“We are standing at the assembly line the whole day, doing the same task again and again. It has nothing to do with my education,” says Xu Min, a 19-year-old college student in Hubei, China. “None of us want to be here. We are all depressed, but we have no choice.… The work is exhausting.”
For ambitious young people worldwide, the internship offers an on-ramp to a corporate career through office grunt work. But whereas American interns “pay their dues” as coffee-making cubicle peons, Chinese interns serve as a different kind of cog in the “emerging economy’s” manufacturing machine. Xu Min’s internship program, according to investigators, sent her and about 300 fellow students to serve as cheap labor on the global electronics assembly line.
An investigation by Danish labor watchdog group Danwatch traces connections between students at Chinese vocational schools and universities, and supplier factories of major tech brands, which furnish European educational institutions and other consumer markets with information technology equipment. So Xu Min’s labor on a server assembly line run by the Taiwanese multinational company Wistron may, ironically, help her European student counterpart enjoy state-of-the-art gadgetry on her university campus.
Drawing on field research and interviews with workers last summer, investigators concluded that an officially sanctioned pipeline of deregulated labor allows both schools and multinationals to benefit from the exploitation of young temp workers. Under pressure from their institutions and the approval of Western brands, “Thousands of Chinese students…work 10-12 hours a day, six days a week, for up to 5 months.” Their overtime—typically needed to cover basic living expenses—may amount to as much as 100 hours a month, far exceeding the regulatory limit of 36 hours per month. The investigated subcontractor, Taiwanese multinational Wistron—along with its multinational clients Lenovo, Dell, and HP—have acknowledged Danwatch’s concerns overall, but generally denied students were systematically forced to work.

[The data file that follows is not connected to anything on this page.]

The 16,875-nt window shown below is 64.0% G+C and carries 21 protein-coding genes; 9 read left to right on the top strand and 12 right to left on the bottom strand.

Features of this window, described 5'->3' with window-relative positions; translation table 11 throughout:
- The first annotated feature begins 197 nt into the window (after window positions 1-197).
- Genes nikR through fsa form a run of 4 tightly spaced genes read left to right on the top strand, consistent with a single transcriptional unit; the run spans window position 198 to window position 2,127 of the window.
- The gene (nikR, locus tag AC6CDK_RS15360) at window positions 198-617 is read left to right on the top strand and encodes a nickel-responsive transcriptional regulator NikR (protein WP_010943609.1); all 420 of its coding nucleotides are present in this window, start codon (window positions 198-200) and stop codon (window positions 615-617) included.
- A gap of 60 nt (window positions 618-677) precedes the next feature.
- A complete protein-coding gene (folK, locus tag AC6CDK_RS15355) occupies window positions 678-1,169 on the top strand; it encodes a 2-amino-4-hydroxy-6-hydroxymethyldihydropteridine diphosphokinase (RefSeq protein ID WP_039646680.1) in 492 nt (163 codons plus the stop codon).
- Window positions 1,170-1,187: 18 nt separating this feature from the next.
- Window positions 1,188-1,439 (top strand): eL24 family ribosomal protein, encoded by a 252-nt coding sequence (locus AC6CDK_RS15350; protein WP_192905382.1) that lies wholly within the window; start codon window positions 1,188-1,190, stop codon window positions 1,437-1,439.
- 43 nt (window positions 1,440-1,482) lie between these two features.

Traditionally, rural migrants have filled manufacturing labor demands, but conscripted interns now form a major surplus army of labor, enabling manufacturers to capture a vulnerable youth workforce that’s increasingly striving for a life beyond factory drudgery. Though less publicized than Asia’s notorious garment sweatshops, advocates say the exploitation of contingent student workers follows similar practices of predatory capitalism as “development.”